Farm Horizons, May 2009
Ag land values have remained steady, but development land values are down
By Ivan Raconteur
Despite the wide fluctuations in other parts of the market, agricultural land prices have remained relatively steady, according to local county assessors.
“Farm land seems to be pretty stable,” Wright County Assessor Greg Kramber said.
The same is true in McLeod County.
McLeod County Assessor Sue Schulz said she has seen some slight increases, with agricultural land prices rising from about $3,500 per acre in 2007 to about $4,200 per acre in 2008. Although it is early in the year, Schulz said values in some areas have crept up to $4,700 per acre in 2009.
“We have heard talk that values are down, but we haven’t seen any indication yet,” Schulz commented.
In Carver County, Assistant County Assessor Keith Kern said true agricultural land values have been stable, but, like the other assessors, Kern noted that there have been very few transactions recently.
One area in which land values have been changing is in development land. This is land adjacent to cities where prices were at a premium during the housing boom.
“We have seen reductions of up to 50 percent on development land,” Kramber said.
He attributed this to the lack of new construction and to surplus inventory.
“In Wright County, we have 5,300 empty residential lots,” Kramber said.
With only 333 sales county-wide last year, it is easy to see the disparity between supply and demand.
The number of lots sold in 2008 was the lowest in years. Kramber said there were 902 sales in 2007, 1,595 in 2006, and 2,180 in 2005. The number of sales was consistently more than 2,000 beginning in 2001, with the peak of 2,319 in 2002.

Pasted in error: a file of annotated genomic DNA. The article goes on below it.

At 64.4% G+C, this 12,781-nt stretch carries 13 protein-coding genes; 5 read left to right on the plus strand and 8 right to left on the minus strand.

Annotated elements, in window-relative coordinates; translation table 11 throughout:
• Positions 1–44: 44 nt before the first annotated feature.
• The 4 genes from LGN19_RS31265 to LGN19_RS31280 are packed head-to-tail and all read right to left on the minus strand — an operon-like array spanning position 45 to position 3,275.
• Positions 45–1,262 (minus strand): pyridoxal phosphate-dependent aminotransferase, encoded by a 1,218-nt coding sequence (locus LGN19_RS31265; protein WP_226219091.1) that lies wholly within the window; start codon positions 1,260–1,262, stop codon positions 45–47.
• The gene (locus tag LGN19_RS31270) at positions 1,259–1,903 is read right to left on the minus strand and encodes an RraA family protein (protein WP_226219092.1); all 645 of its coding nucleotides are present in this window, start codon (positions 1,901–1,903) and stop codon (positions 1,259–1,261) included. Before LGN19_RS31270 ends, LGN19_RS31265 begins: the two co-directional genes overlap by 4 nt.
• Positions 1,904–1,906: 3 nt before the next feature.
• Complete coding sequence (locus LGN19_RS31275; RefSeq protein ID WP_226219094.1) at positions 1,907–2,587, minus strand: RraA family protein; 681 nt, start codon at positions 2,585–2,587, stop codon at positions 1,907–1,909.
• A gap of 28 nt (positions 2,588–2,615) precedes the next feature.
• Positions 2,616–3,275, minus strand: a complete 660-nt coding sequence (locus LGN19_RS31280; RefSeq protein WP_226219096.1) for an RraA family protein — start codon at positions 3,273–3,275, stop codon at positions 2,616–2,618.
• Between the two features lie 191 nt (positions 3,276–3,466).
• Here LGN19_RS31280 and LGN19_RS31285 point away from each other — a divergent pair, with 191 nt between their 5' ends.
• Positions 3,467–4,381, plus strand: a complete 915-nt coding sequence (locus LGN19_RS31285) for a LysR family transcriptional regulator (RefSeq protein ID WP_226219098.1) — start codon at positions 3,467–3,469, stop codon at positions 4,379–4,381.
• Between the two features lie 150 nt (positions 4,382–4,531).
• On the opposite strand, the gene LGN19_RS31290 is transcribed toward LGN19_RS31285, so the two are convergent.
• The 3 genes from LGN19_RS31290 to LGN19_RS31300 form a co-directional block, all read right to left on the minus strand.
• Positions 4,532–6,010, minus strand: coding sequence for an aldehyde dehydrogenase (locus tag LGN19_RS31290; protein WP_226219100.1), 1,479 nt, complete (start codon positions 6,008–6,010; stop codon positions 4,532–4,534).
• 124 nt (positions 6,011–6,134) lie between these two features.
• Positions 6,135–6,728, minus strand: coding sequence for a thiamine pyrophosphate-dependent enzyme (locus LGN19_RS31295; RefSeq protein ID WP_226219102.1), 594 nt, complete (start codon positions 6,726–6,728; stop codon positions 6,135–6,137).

When the number of sales dropped to 902 in 2007, it was the first time in a decade that the total had been below 1,000.
The glut of vacant lots is less of an issue in McLeod County, although Schulz said there is a huge amount of capacity in Glencoe and Hutchinson.
“Nobody is building. It is a wait-and-see game. We have held steady here,” Schulz said. “Wright and Carver counties are our buffer (from the metro area).
The value of development land has also declined in Carver County.
Kern said development land has come down 15 to 35 percent in the new assessment.
Values are down as much as 35 to 50 percent since they were pushed upward by the residential housing boom of 2005-2006, Kern said.
“That’s a heck of a correction, to say the least,” he added.
Kern said he has been talking to developers and looking at listings, and it appears that Carver County is doing better than other metro counties.
On the residential side, he said the county has “a tremendous amount of inventory,” but this is still less than there is in the other six metro area counties.
He also said Carver County did not see nearly as much market fluctuation as the other metro counties.
Like the other assessors, Kern said it is very difficult to determine market values when there is so little activity.
As a result, he said, “appraisers are being extraordinarily conservative” when evaluating properties.
All of the assessors expressed interest in how the economy and the housing market will fare in the months ahead. For now, they are doing the best they can with the information that is available, and hoping for more transactions on which they can base their assessments.